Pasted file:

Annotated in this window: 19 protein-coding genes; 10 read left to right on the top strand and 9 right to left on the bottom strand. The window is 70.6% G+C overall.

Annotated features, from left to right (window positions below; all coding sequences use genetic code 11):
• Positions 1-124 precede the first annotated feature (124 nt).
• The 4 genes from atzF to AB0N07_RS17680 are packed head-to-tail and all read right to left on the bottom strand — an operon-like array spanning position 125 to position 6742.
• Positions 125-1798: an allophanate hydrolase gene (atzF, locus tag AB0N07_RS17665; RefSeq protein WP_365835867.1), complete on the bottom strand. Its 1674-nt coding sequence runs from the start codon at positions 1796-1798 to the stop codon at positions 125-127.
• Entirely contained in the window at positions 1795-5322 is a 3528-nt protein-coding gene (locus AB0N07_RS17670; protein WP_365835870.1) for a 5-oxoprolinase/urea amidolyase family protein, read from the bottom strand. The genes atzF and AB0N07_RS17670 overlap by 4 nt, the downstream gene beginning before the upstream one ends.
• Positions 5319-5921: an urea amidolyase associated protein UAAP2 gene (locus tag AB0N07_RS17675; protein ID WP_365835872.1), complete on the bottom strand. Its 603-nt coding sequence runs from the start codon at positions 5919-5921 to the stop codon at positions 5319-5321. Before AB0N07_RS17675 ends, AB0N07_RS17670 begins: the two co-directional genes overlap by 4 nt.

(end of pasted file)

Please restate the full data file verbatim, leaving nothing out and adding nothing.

Annotated in this window: 19 protein-coding genes; 10 read left to right on the top strand and 9 right to left on the bottom strand. The window is 70.6% G+C overall.

Annotated features, from left to right (window positions below; all coding sequences use genetic code 11):
• Positions 1-124 precede the first annotated feature (124 nt).
• The 4 genes from atzF to AB0N07_RS17680 are packed head-to-tail and all read right to left on the bottom strand — an operon-like array spanning position 125 to position 6742.
• Positions 125-1798: an allophanate hydrolase gene (atzF, locus tag AB0N07_RS17665; RefSeq protein WP_365835867.1), complete on the bottom strand. Its 1674-nt coding sequence runs from the start codon at positions 1796-1798 to the stop codon at positions 125-127.
• Entirely contained in the window at positions 1795-5322 is a 3528-nt protein-coding gene (locus AB0N07_RS17670; protein WP_365835870.1) for a 5-oxoprolinase/urea amidolyase family protein, read from the bottom strand. The genes atzF and AB0N07_RS17670 overlap by 4 nt, the downstream gene beginning before the upstream one ends.
• Positions 5319-5921: an urea amidolyase associated protein UAAP2 gene (locus tag AB0N07_RS17675; protein ID WP_365835872.1), complete on the bottom strand. Its 603-nt coding sequence runs from the start codon at positions 5919-5921 to the stop codon at positions 5319-5321. Before AB0N07_RS17675 ends, AB0N07_RS17670 begins: the two co-directional genes overlap by 4 nt.